Hanover student brings awareness to distracted driving
A student from South Western High School was named winner of the Center for Traffic Safety's annual “No Excuses: Youth Traffic Safety Billboard Contest.”
Sophomore Leah Collins designed a billboard inspired by a Google image that depicted a driver who had been distracted and hit a child on a bicycle.
The billboard shows a driver walking toward a pink helmet lying on the ground.
She wanted a slogan that would be easy to read but powerful.
"Distracted. Impacted" represents the impact of a car accident — not just physically, but mentally and emotionally.
It was unveiled Thursday, April 19, in the 1300 block of Route 94 South by the center and sponsor State Farm.
Peer to peer: The Center for Traffic Safety, which is funded by the Pennsylvania Department of Transportation, started the billboard design project in Lebanon County in 2015 as a peer-to-peer initiative.
Last year, it expanded it to all four counties served by the center — York, Lebanon, Adams and Lancaster.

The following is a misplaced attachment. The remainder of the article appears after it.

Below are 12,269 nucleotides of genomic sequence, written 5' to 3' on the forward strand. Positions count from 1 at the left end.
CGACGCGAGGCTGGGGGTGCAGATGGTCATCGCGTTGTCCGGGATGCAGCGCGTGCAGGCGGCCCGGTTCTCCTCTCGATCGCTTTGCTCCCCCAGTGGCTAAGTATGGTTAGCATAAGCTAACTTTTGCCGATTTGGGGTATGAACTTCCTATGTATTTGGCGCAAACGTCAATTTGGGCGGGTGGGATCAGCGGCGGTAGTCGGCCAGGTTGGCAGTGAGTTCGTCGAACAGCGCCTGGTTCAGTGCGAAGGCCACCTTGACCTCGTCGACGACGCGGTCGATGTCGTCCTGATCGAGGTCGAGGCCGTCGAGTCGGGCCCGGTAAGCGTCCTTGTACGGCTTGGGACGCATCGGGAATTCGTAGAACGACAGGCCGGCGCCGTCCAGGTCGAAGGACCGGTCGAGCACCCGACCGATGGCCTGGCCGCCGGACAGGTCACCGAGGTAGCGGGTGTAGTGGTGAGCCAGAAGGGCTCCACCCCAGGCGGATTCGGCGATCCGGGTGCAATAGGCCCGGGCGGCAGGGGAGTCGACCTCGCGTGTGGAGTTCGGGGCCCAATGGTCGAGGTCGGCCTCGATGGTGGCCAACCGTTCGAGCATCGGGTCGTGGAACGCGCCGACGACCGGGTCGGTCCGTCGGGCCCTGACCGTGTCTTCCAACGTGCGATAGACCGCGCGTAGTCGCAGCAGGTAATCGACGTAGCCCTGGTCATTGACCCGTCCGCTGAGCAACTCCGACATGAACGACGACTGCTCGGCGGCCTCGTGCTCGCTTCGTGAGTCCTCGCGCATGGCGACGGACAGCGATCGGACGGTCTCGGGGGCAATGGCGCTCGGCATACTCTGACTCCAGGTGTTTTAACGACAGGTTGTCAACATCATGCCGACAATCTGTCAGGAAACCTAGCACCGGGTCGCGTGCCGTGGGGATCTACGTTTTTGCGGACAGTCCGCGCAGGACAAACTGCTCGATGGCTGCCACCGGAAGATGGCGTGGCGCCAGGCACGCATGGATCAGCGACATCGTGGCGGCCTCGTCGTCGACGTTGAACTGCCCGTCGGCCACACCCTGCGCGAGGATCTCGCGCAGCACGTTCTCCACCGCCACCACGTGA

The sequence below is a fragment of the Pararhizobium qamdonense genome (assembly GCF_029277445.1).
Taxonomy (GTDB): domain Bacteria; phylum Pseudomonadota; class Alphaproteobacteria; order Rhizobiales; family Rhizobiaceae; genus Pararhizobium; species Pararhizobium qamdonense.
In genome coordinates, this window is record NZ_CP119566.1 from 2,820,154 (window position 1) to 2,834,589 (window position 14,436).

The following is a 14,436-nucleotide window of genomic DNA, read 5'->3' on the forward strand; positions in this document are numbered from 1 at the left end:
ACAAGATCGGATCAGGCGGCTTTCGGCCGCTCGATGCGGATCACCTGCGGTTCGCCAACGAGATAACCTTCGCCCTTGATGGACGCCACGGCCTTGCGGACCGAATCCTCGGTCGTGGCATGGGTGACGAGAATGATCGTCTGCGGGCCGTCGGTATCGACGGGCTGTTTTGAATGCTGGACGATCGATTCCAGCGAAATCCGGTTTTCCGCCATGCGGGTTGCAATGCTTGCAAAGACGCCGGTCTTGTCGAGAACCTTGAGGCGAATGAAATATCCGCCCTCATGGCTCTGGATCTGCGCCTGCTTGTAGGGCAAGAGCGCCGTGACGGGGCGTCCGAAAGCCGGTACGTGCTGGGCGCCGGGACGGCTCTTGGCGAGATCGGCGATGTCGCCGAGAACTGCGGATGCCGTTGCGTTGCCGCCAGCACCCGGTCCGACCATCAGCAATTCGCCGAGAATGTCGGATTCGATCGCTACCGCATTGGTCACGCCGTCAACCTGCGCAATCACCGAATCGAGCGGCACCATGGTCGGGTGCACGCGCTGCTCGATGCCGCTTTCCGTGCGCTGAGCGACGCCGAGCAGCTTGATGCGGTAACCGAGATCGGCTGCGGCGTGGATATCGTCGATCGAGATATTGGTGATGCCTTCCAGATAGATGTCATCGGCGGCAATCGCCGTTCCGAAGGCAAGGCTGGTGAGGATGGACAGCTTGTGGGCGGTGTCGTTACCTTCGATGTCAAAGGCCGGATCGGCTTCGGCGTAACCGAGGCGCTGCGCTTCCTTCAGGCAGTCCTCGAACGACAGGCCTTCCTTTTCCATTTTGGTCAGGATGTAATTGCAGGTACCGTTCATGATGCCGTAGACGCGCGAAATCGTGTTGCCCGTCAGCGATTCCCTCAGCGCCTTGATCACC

"Car crashes are the No. 1 killer of teens, and unless things change, it's likely they will continue to be," said Missy Sweitzer, the center's coordinator for York and Adams counties.
The contest provides a way to reach that teen target audience and create advocates, she said, adding, "the message Leah has up there is relevant to all of us."
Drunk driving: Collins received $100 for her win, and her school received a $1,000 mini grant, which will go toward traffic-safety programs.
Greg Sprenkle, a driver's ed teacher at South Western, said the money will likely go toward a drunk driving simulator from the Pennsylvania DUI Association.
It's something the school has used, along with a "drunk Bug" — a Volkswagen bus students could drive safely in a parking lot to simulate drunk driving, Principal Keith Davis said.
Lessons: Collins was happy to be able to bring more awareness to the issue of distracted driving with her billboard.
"I was taking driver's ed and learned a lot more about accidents and the amount of teen drivers that get into accidents," she said.
The number was a lot higher than she thought it would be, and she knows some of it can be attributed to texting and driving.
She said it also is important to remember the number of people affected by an accident.
From cops responding to the incident to friends and family of the victim, "it can get up to hundreds that have heard about it," she said.
"I really didn't expect to win it," she said. "It meant a lot."